May 26, 2024

Health Canada Says E. coli O157 Outbreak In That Country Linked to Romaine Lettuce Over

Health Canada says that the E. coli O157 outbreak linked to romaine lettuce in that country is over. At least 42 people in 5 provinces were sickened in this outbreak.

E. coli O157:H7 outbreak

As of January 10, 2018, there were 42 cases of illness in this E. coli O157 outbreak that were reported in five eastern provinces: Ontario (8), Quebec (15), New Brunswick (5), Nova Scotia (1), and Newfoundland and Labrador (13). Individuals became sick in November and early December 2017. Seventeen individuals were hospitalized because their illnesses were so severe. One person died in this E. coli O157 outbreak. Patients were between the ages of 3 and 85 years of age. The majority of cases (74%) were female.

Most of those who were sickened said they ate romaine lettuce the week before they got sick. Patients ate that leafy green at home, in restaurants, at fast food chains, and in prepared salads that were purchased at grocery stores. All food samples tested by the Canadian Food Inspection Agency were negative. No source of the contamination was identified.

There is a similar outbreak in the United States that is ongoing; in that outbreak, the pathogen responsible has been identified as E. coli O157:H7. There are at least 24 people sick in 15 states. Two people have developed hemolytic uremic syndrome (HUS), a type of kidney failure, and one person in California died.

That outbreak was announced by the Centers for Disease Control and Prevention on December 28, 2017. The outbreak was updated on January 10, 2018 after pressure from congress. The outbreak in the U.S. has not been especially tied to romaine lettuce, although Consumer Reports has and still does recommend that consumers avoid that green for now.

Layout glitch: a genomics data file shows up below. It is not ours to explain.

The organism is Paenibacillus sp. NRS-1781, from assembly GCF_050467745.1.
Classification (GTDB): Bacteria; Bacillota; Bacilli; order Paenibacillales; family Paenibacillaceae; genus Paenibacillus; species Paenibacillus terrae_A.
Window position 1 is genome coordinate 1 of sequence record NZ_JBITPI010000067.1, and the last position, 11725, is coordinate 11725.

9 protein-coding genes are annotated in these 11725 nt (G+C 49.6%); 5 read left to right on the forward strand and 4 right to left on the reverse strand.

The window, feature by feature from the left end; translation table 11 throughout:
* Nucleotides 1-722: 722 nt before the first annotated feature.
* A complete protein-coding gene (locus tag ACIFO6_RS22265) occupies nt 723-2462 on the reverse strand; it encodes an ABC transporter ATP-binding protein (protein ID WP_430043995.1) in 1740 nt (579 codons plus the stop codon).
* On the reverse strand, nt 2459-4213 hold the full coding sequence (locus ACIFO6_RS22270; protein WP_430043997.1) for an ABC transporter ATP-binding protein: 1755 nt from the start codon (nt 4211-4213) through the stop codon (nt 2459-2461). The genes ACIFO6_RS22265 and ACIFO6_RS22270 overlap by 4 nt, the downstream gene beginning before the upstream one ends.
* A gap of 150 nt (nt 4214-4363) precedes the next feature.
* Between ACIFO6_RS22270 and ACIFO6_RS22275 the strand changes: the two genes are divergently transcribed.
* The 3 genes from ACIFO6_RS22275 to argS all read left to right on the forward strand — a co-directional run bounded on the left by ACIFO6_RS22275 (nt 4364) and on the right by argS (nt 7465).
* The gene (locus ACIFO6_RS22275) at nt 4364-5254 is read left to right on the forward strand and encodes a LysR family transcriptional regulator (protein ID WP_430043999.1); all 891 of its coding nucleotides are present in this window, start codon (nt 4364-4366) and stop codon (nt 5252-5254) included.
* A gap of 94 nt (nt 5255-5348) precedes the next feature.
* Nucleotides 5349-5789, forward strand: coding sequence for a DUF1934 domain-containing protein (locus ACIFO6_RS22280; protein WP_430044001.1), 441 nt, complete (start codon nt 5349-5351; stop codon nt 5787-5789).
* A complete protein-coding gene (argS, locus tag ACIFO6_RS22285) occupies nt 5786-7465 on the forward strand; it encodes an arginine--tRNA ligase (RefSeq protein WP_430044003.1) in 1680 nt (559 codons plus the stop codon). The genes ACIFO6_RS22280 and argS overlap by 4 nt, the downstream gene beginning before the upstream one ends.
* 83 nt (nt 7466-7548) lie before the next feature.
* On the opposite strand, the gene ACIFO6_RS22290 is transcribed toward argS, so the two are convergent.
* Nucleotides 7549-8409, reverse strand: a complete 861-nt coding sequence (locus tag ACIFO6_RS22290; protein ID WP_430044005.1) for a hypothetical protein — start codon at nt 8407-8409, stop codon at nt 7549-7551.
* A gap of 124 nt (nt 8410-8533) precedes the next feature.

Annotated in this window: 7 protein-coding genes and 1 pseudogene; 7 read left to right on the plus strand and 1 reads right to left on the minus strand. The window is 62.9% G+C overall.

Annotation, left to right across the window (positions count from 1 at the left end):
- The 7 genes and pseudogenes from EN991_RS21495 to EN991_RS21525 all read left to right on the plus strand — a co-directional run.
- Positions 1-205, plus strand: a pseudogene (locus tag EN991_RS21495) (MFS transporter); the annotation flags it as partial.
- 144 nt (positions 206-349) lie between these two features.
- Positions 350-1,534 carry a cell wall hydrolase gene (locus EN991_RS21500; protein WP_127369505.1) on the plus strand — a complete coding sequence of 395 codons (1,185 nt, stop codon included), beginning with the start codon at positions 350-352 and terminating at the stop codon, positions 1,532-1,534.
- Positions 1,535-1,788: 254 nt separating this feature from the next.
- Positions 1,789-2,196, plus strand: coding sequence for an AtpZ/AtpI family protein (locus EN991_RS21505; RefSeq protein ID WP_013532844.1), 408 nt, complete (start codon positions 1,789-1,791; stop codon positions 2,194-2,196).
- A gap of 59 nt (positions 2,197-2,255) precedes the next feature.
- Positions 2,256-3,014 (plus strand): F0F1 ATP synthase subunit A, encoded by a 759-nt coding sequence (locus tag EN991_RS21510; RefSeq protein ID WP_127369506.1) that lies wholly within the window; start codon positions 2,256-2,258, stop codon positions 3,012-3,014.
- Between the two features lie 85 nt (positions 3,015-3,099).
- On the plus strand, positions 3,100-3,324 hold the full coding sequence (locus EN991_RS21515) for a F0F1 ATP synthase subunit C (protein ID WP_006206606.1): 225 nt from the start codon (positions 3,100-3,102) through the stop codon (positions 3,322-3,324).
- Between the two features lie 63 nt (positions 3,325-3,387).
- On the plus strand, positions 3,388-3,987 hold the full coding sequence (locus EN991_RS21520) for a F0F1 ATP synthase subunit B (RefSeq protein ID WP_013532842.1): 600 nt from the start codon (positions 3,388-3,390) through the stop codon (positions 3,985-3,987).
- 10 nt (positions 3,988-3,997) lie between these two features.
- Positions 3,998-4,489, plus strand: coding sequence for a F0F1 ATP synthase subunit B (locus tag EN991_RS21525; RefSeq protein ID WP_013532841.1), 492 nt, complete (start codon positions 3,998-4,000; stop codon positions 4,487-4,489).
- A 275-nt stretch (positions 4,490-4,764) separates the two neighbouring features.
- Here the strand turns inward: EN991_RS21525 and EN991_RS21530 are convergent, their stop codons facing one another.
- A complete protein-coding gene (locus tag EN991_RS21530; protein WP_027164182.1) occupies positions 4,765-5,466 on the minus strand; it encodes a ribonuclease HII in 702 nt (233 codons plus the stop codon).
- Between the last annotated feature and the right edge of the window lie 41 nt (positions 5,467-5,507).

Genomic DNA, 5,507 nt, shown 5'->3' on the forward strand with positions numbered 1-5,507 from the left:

The symptoms of an E. coli O157 infection include painful and severe stomach and abdominal cramps, diarrhea that is bloody and watery, and a mild fever. If the patient is young, or if the infection is improperly treated with antibiotics, a complication called HUS can develop. Symptoms of HUS include no urine output, easy bruising, lethargy, and a pale skin. Anyone experiencing any of these symptoms should be taken to a doctor as soon as possible.

To help protect yourself and reduce the risk of food poisoning from leafy greens, it’s important to handle produce properly. Unwashed lettuce should be prepared using these steps. Discard the butter leaves. Wash it under fresh, cool running water. Keep rinsing the lettuce until all dirt is gone. Do not soak lettuce in the sink; bacteria in the sink can contaminate it. Only store lettuce up to seven days. Ready to eat lettuce products do not need to be washed again, but make sure you refrigerate them and use them before the expiration date printed on the package.

The noted Pritzker Hageman law firm helps people sickened by food contaminated with Listeria monocytogenes and other pathogenic bacteria get answers, compensation and justice. We protect our client’s legal rights. Our lawyers represent clients, families of children in personal injury lawsuits, and wrongful death lawsuits against growers, grocery stores, food producers and processors, shippers, dairies, restaurants, retailers, and schools. Attorney Fred Pritzker and his team recently won $7.5 million for young client whose kidneys failed after he developed hemolytic uremic syndrome (HUS) because of an E. coli infection.

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